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What must a post-pandemic work plan consist of?

Tim Kellett, Director - Paydata

Based on the UK Reward Management Survey* provides HR professionals with insights into current HR trends, here we outline highlights from the report and information on post-pandemic working arrangements.

HR trends and insights
Data was collected between September and October 2021 from 184 HR and Finance Directors and Reward and Compensation Specialists, representing HR practices that affect half a million employees.

Relatively flat wage growth persists
The most common pay award for 2021 continues to be evenly split between up to two and up to three per cent. 38 per cent are awarding two per cent increases and 32 per cent are awarding up to three per cent increases. However, 47 per cent expect that their pay review budget will reach up to three per cent in 2022, with 28 per cent of respondents predicting up to two per cent increases. The number of respondent employers predicting an increase of up to four per cent is the highest captured in recent years, going from three per cent this year to a projected 12 per cent in 2022.

The return to the workplace
Since the summer we have seen the impact of the strong rollout of the vaccination programme in the avoidance of further lockdowns. Companies are increasingly defining how they will continue to be agile but accommodate a return to the workplace. By the end of 2021, only one in three employers are expecting to have all employees return to the office. Even by August 2022, only half of the workforce is projected to be back in the office. To date, the expectation for employees to be in the office is around one to two days, which is predicted to increase to two to three days by August 2022.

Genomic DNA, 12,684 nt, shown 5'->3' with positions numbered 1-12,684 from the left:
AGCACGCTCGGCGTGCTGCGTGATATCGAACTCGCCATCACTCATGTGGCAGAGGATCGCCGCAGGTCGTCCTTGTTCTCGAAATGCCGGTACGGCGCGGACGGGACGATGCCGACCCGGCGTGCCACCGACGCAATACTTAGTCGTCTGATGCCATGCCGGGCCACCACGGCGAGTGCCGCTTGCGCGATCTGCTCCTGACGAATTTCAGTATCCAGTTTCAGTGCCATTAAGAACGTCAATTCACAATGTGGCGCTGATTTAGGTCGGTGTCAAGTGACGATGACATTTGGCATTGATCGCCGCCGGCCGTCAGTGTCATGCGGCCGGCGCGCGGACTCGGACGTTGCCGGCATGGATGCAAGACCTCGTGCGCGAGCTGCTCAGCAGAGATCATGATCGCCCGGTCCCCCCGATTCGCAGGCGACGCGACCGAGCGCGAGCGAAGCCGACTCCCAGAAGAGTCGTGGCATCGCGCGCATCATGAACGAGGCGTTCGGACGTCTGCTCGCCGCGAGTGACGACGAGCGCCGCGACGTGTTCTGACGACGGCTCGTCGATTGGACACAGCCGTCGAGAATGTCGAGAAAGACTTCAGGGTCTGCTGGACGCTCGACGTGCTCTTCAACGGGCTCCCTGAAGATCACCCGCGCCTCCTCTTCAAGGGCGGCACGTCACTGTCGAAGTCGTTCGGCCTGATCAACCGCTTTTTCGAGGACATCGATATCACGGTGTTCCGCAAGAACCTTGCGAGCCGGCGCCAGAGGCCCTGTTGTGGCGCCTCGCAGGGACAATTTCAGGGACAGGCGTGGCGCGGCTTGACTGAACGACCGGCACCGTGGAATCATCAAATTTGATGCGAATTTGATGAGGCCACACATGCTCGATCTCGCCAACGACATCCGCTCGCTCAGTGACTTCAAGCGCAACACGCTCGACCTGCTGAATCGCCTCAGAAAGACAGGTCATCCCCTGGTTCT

A definitive policy
However, only 57 per cent have implemented a concrete ‘new way of working’ policy as a direct result of the pandemic. 15 per cent are still navigating what this will look like and have adopted a temporary policy as organisations define what works best for them and their people. Keeping everyone across the business updated and aligned to the firm-wide vision will be important in uniting organisations operating hybrid working. This will also guide and support the approach of line managers in how to best manage their teams and improve employee engagement.

A menu of benefits
We are also seeing an increasing number of employers review their benefits offering. With persisting levels of constrained pay, employers are looking to demonstrate how robust their rewards package is when looked at holistically. However, only one third of employers are offering flexible benefits to enable their people to tailor their own benefits and define the benefits from which they derive the most value.

The Coronavirus Job Retention Scheme
We also note the recovery of businesses and the role of the furlough scheme in saving jobs over the course of the pandemic. 22 per cent said that the government furlough scheme directly saved them from making any redundancies and 22 per cent credited the scheme with reducing the number of redundancies they needed to make, demonstrating the key role the scheme played in stemming job losses.

The impact of a buoyant labour market
Coinciding with greater levels of business confidence that respondents have reported over recent months, there has been a record number of vacancies. An increasingly buoyant labour market has led to a marked increase in the number of employers experiencing and predicting recruitment and retention challenges over the next six months, with employee turnover set to increase. Nearly two thirds expect retention issues to persist and three quarters of employers anticipate recruitment issues, signalling a busy market for recruiters as we head into 2022.


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